We stayed at the contemporary new Novotel Taiping property which, happily, is a very short stroll from the Lake Gardens. Inexpensive food abounds in the area, and we enjoyed an afternoon lunch of various local dishes and a bucket of icy cold beers at one such food court (Medan Selera Tai Hu) just by the park. The town’s reputation for affordable dining extends right into the Novotel’s onsite restaurant, too, where we indulged in a delicious dinner at a Taiping-friendly price that would make any KL resident blush with delight.
GEORGE TOWN AND SUNGAI PETANI
Continuing north, we also visited Penang, a familiar destination made better by our stay at the delightful Courtyard by Marriott in George Town. This contemporary new 199-room city hotel, which opened during the pandemic so is only just now really hitting its stride, boasts not only a terrific all-day eatery on the ground floor (Penang Kitchen), but an inviting lounge on the 23rd floor called The Gin Library. (Worth noting, there’s plenty more available here beyond a healthy range of gins!) We ordered ourselves some premium cocktails and savoured some tasty bar bites while taking in the alluring ambiance and lovely city views. Another place here that offers sweeping views is the Courtyard’s 11th-floor gym and swimming pool. Located on Jalan Macalister, the hotel is a manageable stroll from George Town’s famed UNSECO World Heritage district (about 2.5 km, so some may prefer going by car), and there’s a fair bit worth exploring on foot just in the immediate vicinity, too.
Of course, no trip to Penang is complete without having some of the island’s renowned street food, so when we weren’t enjoying char kuey teow from a vendor just around the corner from the hotel, we were making our way to the huge Coco Island Street Food Court not far away for an even wider variety of cuisines, ranging from local rice and noodle dishes to Middle Eastern food and what we think was supposed to be some version of Western food. Take our advice – stick to the Asian dishes in Penang when at hawker centres and food courts, because that’s really where the magic is! Even though this particular food court is on the touristy Gurney Drive stretch, plenty of locals go here, and the range of food, consistent crowds, and appealing ambiance make this a winning choice in the city. A little further out, Viva Local Food Haven in Tanjung Bungah remains a firm favourite, too.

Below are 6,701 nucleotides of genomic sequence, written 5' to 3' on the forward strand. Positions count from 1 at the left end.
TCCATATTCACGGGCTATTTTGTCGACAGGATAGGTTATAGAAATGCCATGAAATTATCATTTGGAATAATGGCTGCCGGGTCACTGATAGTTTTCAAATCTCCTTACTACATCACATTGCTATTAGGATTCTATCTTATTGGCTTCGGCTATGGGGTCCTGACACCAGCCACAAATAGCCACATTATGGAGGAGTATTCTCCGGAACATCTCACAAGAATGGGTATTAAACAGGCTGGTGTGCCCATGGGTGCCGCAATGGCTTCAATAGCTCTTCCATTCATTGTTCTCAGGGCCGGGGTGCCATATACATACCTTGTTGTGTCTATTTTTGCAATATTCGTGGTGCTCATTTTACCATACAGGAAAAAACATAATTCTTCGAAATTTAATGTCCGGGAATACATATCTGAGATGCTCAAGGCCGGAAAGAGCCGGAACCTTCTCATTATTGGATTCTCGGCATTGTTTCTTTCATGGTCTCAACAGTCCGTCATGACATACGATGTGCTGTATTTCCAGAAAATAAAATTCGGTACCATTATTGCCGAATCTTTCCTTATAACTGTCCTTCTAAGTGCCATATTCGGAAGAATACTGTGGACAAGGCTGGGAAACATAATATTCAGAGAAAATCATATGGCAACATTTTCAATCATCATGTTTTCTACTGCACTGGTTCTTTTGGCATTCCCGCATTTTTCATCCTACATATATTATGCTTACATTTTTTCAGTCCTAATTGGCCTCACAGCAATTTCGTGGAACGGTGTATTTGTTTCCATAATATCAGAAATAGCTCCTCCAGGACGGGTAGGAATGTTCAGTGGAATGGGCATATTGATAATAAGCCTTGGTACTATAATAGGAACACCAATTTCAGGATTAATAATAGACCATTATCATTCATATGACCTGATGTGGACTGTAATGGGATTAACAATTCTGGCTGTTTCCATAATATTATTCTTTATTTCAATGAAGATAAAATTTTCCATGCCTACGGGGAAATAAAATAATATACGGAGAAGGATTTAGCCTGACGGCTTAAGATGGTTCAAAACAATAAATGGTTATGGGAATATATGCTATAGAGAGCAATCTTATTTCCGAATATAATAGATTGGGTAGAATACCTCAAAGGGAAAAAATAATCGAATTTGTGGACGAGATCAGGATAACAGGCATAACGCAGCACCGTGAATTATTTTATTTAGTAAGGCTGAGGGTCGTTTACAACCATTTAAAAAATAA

Speaking of food, one of the standouts on our northern tour was on a side trip to the small city of Sungai Petani, about 40 minutes north of Penang’s mainland counterpart, Butterworth. You might not expect to find big city-calibre sushi in a town like Sungai Petani, but if you wander in to the Park Avenue Hotel just off the North-South Highway and make your way to the Ume Sushi restaurant – as we did – you will definitely be in for a treat. While admittedly not long on modern or elaborate décor, the restaurant had friendly service and the food quality was very good – and made even better by the reasonable prices on the menu. We were also impressed by the attractive presentation of many of the dishes, particularly the sashimi platter. Our small group sat in the private room, which was only set apart from the larger dining area by a light curtain, allowing us to still feel like we were “part of the restaurant” rather than being isolated in a sterile, hidden space. We had a great time here and enjoyed our dinner thoroughly – it was definitely a highlight of our short time in Sungai Petani.
All in all, it was a fascinating and enjoyable tour of a number of destinations in Malaysia’s north, made all the more relaxing by our chosen mode of transportation. We continued on and hit some other destinations in the east and south of the Peninsula, too, but that’s another story!
We’d definitely recommend adding some bus journeys to your domestic travel wish list – it’s easy, affordable, and fun, taking all the stress of self-driving out of the picture, freeing you up to plan those excursions as you go!